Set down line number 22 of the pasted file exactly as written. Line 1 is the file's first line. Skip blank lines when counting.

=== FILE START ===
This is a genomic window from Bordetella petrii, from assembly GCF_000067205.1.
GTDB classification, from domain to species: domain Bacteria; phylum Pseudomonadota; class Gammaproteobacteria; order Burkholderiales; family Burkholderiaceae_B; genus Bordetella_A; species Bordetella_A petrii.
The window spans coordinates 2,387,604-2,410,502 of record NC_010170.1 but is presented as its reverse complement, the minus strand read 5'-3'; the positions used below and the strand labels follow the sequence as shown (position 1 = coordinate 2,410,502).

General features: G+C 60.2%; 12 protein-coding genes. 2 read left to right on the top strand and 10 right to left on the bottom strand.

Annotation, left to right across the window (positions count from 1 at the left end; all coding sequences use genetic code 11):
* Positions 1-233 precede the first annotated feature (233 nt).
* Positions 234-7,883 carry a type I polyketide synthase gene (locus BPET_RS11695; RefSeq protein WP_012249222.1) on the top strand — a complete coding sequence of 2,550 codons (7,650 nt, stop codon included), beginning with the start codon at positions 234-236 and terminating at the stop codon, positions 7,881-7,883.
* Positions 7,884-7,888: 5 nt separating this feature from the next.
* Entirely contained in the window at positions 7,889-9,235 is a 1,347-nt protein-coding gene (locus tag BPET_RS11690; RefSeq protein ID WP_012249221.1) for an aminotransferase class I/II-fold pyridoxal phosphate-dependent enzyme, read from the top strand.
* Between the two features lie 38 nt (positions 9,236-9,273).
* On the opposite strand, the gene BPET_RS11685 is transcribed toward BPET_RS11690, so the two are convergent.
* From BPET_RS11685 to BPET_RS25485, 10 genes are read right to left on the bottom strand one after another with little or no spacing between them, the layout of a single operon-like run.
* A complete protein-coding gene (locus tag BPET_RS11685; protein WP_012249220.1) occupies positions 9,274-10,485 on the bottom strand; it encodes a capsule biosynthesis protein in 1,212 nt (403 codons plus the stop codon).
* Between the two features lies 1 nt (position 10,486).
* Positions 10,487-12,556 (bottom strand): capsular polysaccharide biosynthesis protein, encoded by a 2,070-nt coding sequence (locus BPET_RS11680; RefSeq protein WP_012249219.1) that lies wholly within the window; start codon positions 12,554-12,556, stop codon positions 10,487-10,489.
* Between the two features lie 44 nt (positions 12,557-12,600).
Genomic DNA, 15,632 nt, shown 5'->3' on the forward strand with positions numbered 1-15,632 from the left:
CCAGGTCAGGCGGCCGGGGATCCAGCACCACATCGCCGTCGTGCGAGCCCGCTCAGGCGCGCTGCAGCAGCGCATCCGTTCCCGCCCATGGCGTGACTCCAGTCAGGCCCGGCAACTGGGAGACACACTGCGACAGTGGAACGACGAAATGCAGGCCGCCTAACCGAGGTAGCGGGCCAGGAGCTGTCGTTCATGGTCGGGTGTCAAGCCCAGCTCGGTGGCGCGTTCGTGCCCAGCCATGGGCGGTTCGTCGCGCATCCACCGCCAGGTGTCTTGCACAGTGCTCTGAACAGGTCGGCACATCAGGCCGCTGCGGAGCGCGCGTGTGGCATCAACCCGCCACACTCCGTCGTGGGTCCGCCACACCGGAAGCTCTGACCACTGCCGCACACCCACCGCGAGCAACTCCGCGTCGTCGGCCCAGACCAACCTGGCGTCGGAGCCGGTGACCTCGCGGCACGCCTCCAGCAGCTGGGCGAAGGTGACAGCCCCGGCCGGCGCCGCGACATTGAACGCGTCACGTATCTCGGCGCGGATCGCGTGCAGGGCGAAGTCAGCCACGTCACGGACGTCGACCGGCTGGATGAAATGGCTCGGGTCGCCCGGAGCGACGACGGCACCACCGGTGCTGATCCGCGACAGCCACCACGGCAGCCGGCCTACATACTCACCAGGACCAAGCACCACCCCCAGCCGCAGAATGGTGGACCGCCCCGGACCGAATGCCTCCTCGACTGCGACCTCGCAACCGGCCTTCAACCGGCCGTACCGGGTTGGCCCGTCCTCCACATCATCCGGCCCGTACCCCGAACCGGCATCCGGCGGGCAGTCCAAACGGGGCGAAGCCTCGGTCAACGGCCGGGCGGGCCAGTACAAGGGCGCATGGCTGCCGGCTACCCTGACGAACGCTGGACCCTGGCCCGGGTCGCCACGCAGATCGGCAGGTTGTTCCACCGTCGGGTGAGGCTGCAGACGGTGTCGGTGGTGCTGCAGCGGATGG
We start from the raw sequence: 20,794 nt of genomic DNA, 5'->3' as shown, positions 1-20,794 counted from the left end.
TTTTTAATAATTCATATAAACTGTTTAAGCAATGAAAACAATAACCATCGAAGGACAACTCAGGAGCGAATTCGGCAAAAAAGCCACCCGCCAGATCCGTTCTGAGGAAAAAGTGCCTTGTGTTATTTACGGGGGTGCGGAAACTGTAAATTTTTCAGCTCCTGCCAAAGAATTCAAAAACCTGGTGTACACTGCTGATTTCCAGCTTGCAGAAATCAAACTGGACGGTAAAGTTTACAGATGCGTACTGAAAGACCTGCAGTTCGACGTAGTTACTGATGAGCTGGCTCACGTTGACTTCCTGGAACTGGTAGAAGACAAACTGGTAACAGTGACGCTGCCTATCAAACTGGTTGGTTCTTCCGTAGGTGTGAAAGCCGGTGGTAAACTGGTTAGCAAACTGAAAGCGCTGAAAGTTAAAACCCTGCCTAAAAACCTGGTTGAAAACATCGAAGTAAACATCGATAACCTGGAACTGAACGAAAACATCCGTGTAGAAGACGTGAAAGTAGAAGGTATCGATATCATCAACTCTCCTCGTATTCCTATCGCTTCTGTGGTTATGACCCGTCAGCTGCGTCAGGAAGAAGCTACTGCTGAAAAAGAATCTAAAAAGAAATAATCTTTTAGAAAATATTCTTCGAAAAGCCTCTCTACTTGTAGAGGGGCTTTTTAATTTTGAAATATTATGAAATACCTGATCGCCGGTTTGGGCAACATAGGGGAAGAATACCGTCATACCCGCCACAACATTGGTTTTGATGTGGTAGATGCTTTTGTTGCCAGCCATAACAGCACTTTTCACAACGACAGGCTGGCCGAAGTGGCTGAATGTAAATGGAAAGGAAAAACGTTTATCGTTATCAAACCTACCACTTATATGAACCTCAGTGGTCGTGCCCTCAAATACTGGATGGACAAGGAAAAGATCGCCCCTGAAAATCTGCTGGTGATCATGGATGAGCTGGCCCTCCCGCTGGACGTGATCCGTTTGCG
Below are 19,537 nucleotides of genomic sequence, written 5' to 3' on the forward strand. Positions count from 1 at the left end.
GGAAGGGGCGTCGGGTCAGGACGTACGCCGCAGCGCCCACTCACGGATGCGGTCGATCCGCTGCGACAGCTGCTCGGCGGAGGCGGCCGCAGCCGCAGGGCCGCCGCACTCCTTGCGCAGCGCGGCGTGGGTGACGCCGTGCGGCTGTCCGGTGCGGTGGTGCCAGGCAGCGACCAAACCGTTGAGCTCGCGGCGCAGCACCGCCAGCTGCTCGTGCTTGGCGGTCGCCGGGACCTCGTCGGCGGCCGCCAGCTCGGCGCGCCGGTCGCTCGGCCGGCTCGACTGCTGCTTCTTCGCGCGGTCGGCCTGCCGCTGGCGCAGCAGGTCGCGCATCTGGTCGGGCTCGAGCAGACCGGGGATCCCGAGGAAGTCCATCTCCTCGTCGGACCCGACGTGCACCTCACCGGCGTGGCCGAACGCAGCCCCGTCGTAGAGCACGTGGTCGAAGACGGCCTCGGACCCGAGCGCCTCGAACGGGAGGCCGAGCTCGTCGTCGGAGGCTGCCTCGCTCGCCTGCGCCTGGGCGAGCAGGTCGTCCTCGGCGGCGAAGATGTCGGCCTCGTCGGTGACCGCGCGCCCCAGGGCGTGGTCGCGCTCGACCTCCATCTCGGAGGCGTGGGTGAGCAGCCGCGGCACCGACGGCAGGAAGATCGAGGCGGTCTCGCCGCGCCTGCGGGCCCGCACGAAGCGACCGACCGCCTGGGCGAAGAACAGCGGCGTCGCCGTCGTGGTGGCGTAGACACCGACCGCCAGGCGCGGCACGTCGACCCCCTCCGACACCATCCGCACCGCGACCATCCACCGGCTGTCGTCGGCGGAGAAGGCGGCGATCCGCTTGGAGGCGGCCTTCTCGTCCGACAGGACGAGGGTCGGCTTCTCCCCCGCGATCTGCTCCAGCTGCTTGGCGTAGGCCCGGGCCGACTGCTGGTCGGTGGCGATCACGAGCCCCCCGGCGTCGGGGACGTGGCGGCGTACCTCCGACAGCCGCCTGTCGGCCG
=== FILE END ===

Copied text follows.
GGAAGGGGCGTCGGGTCAGGACGTACGCCGCAGCGCCCACTCACGGATGCGGTCGATCCGCTGCGACAGCTGCTCGGCGGAGGCGGCCGCAGCCGCAGGGCCGCCGCACTCCTTGCGCAGCGCGGCGTGGGTGACGCCGTGCGGCTGTCCGGTGCGGTGGTGCCAGGCAGCGACCAAACCGTTGAGCTCGCGGCGCAGCACCGCCAGCTGCTCGTGCTTGGCGGTCGCCGGGACCTCGTCGGCGGCCGCCAGCTCGGCGCGCCGGTCGCTCGGCCGGCTCGACTGCTGCTTCTTCGCGCGGTCGGCCTGCCGCTGGCGCAGCAGGTCGCGCATCTGGTCGGGCTCGAGCAGACCGGGGATCCCGAGGAAGTCCATCTCCTCGTCGGACCCGACGTGCACCTCACCGGCGTGGCCGAACGCAGCCCCGTCGTAGAGCACGTGGTCGAAGACGGCCTCGGACCCGAGCGCCTCGAACGGGAGGCCGAGCTCGTCGTCGGAGGCTGCCTCGCTCGCCTGCGCCTGGGCGAGCAGGTCGTCCTCGGCGGCGAAGATGTCGGCCTCGTCGGTGACCGCGCGCCCCAGGGCGTGGTCGCGCTCGACCTCCATCTCGGAGGCGTGGGTGAGCAGCCGCGGCACCGACGGCAGGAAGATCGAGGCGGTCTCGCCGCGCCTGCGGGCCCGCACGAAGCGACCGACCGCCTGGGCGAAGAACAGCGGCGTCGCCGTCGTGGTGGCGTAGACACCGACCGCCAGGCGCGGCACGTCGACCCCCTCCGACACCATCCGCACCGCGACCATCCACCGGCTGTCGTCGGCGGAGAAGGCGGCGATCCGCTTGGAGGCGGCCTTCTCGTCCGACAGGACGAGGGTCGGCTTCTCCCCCGCGATCTGCTCCAGCTGCTTGGCGTAGGCCCGGGCCGACTGCTGGTCGGTGGCGATCACGAGCCCCCCGGCGTCGGGGACGTGGCGGCGTACCTCCGACAGCCGCCTGTCGGCCG